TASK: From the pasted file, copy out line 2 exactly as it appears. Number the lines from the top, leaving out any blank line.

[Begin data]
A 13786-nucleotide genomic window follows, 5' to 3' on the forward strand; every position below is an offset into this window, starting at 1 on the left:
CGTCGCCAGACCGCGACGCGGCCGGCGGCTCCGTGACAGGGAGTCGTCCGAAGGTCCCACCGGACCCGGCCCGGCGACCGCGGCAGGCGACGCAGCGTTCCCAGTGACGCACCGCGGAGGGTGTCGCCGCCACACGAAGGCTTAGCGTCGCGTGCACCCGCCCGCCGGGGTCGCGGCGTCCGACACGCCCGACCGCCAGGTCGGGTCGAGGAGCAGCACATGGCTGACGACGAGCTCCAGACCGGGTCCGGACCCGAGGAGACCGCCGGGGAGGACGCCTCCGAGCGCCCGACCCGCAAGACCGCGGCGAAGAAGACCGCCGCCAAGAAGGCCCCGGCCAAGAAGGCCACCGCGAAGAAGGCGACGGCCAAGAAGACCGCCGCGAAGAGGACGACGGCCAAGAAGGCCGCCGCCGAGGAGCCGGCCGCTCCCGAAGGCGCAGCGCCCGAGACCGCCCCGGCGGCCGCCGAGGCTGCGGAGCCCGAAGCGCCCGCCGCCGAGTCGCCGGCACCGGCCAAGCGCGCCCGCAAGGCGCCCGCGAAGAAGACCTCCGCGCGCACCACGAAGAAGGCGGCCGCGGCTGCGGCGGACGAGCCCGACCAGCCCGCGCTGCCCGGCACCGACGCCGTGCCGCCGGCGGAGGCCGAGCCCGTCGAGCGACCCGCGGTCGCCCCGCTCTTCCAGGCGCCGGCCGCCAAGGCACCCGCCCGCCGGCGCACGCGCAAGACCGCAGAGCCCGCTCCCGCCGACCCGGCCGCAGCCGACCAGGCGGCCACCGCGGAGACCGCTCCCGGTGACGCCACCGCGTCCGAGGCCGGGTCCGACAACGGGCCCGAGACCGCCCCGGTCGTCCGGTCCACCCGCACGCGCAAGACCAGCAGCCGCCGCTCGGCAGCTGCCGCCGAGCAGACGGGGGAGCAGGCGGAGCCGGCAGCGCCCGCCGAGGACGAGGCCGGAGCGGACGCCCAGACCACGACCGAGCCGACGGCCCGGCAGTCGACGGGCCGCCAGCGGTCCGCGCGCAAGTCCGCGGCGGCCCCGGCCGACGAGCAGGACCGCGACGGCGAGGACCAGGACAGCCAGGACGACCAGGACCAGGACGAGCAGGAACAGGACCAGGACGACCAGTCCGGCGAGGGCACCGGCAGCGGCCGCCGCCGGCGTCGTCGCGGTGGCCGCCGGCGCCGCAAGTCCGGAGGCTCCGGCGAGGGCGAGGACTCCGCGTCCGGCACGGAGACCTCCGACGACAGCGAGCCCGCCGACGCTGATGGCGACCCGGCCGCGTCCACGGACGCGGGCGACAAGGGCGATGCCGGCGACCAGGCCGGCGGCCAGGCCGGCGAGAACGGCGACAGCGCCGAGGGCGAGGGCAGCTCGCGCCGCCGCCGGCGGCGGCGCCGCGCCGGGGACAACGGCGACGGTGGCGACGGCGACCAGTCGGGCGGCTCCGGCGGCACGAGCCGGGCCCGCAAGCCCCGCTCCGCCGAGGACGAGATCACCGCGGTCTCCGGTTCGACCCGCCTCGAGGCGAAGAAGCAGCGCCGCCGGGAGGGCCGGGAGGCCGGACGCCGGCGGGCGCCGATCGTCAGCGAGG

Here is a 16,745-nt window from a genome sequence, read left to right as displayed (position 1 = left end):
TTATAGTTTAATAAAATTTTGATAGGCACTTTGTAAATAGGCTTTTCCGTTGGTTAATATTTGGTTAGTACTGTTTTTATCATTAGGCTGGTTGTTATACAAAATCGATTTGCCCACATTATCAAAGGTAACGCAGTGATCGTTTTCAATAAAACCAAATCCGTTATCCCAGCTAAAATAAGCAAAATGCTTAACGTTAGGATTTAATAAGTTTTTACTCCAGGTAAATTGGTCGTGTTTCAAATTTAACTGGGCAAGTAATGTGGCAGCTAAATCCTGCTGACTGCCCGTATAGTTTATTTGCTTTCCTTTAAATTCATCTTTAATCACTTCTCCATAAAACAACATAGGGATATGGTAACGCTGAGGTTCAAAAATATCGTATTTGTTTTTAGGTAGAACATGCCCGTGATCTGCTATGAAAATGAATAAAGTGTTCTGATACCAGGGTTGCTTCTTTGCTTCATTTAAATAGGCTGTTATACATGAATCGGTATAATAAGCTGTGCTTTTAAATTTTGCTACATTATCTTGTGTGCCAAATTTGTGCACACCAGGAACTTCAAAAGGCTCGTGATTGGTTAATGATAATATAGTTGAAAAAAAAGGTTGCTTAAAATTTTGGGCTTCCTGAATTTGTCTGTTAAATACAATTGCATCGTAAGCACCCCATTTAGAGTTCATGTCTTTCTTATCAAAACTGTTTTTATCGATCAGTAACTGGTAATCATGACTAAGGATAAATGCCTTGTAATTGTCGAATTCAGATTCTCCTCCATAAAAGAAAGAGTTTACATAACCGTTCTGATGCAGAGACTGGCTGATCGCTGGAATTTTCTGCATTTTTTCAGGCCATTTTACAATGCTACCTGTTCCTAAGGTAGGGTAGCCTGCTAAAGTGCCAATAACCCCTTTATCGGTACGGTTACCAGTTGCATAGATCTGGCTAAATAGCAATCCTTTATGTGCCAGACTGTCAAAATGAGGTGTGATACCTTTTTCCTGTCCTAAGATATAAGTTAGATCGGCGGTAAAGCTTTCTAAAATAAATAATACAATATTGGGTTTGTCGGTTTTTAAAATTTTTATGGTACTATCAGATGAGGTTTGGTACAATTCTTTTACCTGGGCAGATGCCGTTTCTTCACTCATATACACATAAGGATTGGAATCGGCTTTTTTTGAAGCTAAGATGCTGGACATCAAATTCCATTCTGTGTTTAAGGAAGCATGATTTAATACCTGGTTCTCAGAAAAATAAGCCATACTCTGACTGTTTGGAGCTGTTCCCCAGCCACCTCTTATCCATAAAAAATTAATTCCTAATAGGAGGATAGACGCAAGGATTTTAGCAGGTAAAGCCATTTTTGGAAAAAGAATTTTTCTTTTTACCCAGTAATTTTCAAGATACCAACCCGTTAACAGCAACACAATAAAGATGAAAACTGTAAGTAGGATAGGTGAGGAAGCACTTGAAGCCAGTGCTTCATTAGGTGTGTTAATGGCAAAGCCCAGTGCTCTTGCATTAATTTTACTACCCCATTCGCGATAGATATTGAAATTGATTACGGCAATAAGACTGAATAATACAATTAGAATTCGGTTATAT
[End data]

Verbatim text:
CGTCGCCAGACCGCGACGCGGCCGGCGGCTCCGTGACAGGGAGTCGTCCGAAGGTCCCACCGGACCCGGCCCGGCGACCGCGGCAGGCGACGCAGCGTTCCCAGTGACGCACCGCGGAGGGTGTCGCCGCCACACGAAGGCTTAGCGTCGCGTGCACCCGCCCGCCGGGGTCGCGGCGTCCGACACGCCCGACCGCCAGGTCGGGTCGAGGAGCAGCACATGGCTGACGACGAGCTCCAGACCGGGTCCGGACCCGAGGAGACCGCCGGGGAGGACGCCTCCGAGCGCCCGACCCGCAAGACCGCGGCGAAGAAGACCGCCGCCAAGAAGGCCCCGGCCAAGAAGGCCACCGCGAAGAAGGCGACGGCCAAGAAGACCGCCGCGAAGAGGACGACGGCCAAGAAGGCCGCCGCCGAGGAGCCGGCCGCTCCCGAAGGCGCAGCGCCCGAGACCGCCCCGGCGGCCGCCGAGGCTGCGGAGCCCGAAGCGCCCGCCGCCGAGTCGCCGGCACCGGCCAAGCGCGCCCGCAAGGCGCCCGCGAAGAAGACCTCCGCGCGCACCACGAAGAAGGCGGCCGCGGCTGCGGCGGACGAGCCCGACCAGCCCGCGCTGCCCGGCACCGACGCCGTGCCGCCGGCGGAGGCCGAGCCCGTCGAGCGACCCGCGGTCGCCCCGCTCTTCCAGGCGCCGGCCGCCAAGGCACCCGCCCGCCGGCGCACGCGCAAGACCGCAGAGCCCGCTCCCGCCGACCCGGCCGCAGCCGACCAGGCGGCCACCGCGGAGACCGCTCCCGGTGACGCCACCGCGTCCGAGGCCGGGTCCGACAACGGGCCCGAGACCGCCCCGGTCGTCCGGTCCACCCGCACGCGCAAGACCAGCAGCCGCCGCTCGGCAGCTGCCGCCGAGCAGACGGGGGAGCAGGCGGAGCCGGCAGCGCCCGCCGAGGACGAGGCCGGAGCGGACGCCCAGACCACGACCGAGCCGACGGCCCGGCAGTCGACGGGCCGCCAGCGGTCCGCGCGCAAGTCCGCGGCGGCCCCGGCCGACGAGCAGGACCGCGACGGCGAGGACCAGGACAGCCAGGACGACCAGGACCAGGACGAGCAGGAACAGGACCAGGACGACCAGTCCGGCGAGGGCACCGGCAGCGGCCGCCGCCGGCGTCGTCGCGGTGGCCGCCGGCGCCGCAAGTCCGGAGGCTCCGGCGAGGGCGAGGACTCCGCGTCCGGCACGGAGACCTCCGACGACAGCGAGCCCGCCGACGCTGATGGCGACCCGGCCGCGTCCACGGACGCGGGCGACAAGGGCGATGCCGGCGACCAGGCCGGCGGCCAGGCCGGCGAGAACGGCGACAGCGCCGAGGGCGAGGGCAGCTCGCGCCGCCGCCGGCGGCGGCGCCGCGCCGGGGACAACGGCGACGGTGGCGACGGCGACCAGTCGGGCGGCTCCGGCGGCACGAGCCGGGCCCGCAAGCCCCGCTCCGCCGAGGACGAGATCACCGCGGTCTCCGGTTCGACCCGCCTCGAGGCGAAGAAGCAGCGCCGCCGGGAGGGCCGGGAGGCCGGACGCCGGCGGGCGCCGATCGTCAGCGAGG